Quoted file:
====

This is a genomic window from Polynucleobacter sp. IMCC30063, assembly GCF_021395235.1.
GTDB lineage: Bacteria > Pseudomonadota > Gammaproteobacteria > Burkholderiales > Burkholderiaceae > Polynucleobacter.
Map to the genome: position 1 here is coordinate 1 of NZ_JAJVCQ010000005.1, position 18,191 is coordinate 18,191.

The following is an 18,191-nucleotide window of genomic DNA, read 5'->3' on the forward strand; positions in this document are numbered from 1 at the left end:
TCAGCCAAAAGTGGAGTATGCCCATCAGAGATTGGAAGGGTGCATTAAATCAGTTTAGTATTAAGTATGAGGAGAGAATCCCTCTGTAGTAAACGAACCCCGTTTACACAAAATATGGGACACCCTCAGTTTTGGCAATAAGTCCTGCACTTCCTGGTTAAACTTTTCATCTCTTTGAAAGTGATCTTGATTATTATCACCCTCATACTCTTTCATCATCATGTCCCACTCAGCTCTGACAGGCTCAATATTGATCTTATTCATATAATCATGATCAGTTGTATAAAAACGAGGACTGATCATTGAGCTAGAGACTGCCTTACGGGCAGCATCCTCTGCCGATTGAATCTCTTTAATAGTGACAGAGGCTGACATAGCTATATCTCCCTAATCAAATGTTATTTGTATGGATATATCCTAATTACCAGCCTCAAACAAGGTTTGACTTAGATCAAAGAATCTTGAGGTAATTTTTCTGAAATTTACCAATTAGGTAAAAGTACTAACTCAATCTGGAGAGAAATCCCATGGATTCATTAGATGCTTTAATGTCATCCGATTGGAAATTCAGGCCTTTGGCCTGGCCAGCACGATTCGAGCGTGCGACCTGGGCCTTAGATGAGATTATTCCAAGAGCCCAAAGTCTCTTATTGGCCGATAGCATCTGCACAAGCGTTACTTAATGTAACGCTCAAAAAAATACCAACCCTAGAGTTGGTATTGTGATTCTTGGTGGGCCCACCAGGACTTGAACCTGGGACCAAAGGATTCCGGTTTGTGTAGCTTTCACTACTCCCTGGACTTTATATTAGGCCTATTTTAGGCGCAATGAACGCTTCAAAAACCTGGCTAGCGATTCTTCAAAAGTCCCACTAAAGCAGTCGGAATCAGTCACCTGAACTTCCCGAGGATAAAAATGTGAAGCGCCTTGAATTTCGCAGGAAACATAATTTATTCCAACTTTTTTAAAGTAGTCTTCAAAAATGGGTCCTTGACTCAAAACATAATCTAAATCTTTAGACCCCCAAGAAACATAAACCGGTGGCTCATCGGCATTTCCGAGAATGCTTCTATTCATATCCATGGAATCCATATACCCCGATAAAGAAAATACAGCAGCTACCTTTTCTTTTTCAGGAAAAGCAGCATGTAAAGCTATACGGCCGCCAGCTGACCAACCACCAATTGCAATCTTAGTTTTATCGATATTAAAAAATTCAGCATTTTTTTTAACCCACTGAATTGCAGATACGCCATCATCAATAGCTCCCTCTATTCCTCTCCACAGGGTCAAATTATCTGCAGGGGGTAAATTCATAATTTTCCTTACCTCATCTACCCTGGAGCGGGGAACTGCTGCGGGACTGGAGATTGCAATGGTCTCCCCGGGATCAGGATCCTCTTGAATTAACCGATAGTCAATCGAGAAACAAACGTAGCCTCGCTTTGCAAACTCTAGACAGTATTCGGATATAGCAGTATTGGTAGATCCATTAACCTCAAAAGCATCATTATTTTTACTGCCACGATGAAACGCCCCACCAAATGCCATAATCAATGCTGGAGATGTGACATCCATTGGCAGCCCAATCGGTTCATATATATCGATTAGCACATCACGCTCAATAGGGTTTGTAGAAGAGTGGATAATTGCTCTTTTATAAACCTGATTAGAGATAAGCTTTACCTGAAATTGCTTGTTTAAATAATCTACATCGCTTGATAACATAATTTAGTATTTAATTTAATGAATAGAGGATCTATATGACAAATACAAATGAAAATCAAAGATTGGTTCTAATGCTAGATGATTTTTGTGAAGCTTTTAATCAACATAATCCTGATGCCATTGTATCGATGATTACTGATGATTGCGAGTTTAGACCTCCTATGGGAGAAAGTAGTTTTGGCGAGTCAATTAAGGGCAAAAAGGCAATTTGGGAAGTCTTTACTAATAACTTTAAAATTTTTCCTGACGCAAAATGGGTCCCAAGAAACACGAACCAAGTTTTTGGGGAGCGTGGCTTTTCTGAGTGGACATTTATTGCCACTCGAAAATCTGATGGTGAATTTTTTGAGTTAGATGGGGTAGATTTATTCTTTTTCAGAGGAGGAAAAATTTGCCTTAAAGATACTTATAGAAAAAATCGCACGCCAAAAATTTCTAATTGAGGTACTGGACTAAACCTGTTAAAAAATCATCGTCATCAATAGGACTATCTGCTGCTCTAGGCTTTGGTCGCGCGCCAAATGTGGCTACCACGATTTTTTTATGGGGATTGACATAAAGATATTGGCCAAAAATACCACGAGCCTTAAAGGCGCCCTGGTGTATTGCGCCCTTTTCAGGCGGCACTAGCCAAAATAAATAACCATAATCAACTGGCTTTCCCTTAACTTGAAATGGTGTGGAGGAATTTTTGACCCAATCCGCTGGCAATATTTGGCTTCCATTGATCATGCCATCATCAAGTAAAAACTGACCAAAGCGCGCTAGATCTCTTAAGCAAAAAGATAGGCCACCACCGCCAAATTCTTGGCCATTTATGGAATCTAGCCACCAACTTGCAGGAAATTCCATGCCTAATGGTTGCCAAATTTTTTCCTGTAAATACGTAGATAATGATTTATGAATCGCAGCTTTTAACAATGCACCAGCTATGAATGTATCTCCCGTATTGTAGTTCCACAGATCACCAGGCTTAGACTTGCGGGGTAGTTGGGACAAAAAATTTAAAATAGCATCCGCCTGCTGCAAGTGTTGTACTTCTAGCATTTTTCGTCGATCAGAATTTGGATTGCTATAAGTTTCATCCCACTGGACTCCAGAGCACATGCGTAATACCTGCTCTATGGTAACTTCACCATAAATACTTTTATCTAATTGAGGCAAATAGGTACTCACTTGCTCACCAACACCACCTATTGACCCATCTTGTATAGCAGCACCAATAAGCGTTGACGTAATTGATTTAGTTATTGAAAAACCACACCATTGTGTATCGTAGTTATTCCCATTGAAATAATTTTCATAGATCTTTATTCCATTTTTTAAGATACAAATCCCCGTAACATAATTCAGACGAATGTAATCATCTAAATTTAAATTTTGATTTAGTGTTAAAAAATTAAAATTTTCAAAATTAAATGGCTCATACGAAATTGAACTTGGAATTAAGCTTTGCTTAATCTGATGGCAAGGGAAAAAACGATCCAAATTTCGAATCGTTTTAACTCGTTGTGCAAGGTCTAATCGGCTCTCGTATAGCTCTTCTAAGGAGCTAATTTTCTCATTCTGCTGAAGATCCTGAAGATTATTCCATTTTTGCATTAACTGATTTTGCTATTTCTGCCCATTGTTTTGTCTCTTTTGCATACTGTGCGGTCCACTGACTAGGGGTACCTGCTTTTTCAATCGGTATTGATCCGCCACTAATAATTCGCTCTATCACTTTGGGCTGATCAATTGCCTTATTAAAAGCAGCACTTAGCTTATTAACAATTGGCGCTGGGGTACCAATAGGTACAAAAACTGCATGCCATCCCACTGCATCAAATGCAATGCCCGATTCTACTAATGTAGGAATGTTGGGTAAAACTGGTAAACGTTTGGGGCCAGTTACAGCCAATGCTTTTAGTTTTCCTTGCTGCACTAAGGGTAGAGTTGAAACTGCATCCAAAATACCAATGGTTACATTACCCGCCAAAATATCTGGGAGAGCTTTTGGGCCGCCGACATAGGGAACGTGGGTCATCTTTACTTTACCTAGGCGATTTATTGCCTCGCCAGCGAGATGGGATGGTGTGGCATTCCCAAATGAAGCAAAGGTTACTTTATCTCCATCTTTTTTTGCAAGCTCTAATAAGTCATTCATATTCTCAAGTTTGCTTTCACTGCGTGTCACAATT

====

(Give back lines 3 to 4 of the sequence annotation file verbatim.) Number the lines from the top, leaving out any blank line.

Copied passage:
Map to the genome: position 1 here is coordinate 1 of NZ_JAJVCQ010000005.1, position 18,191 is coordinate 18,191.

The following is an 18,191-nucleotide window of genomic DNA, read 5'->3' on the forward strand; positions in this document are numbered from 1 at the left end: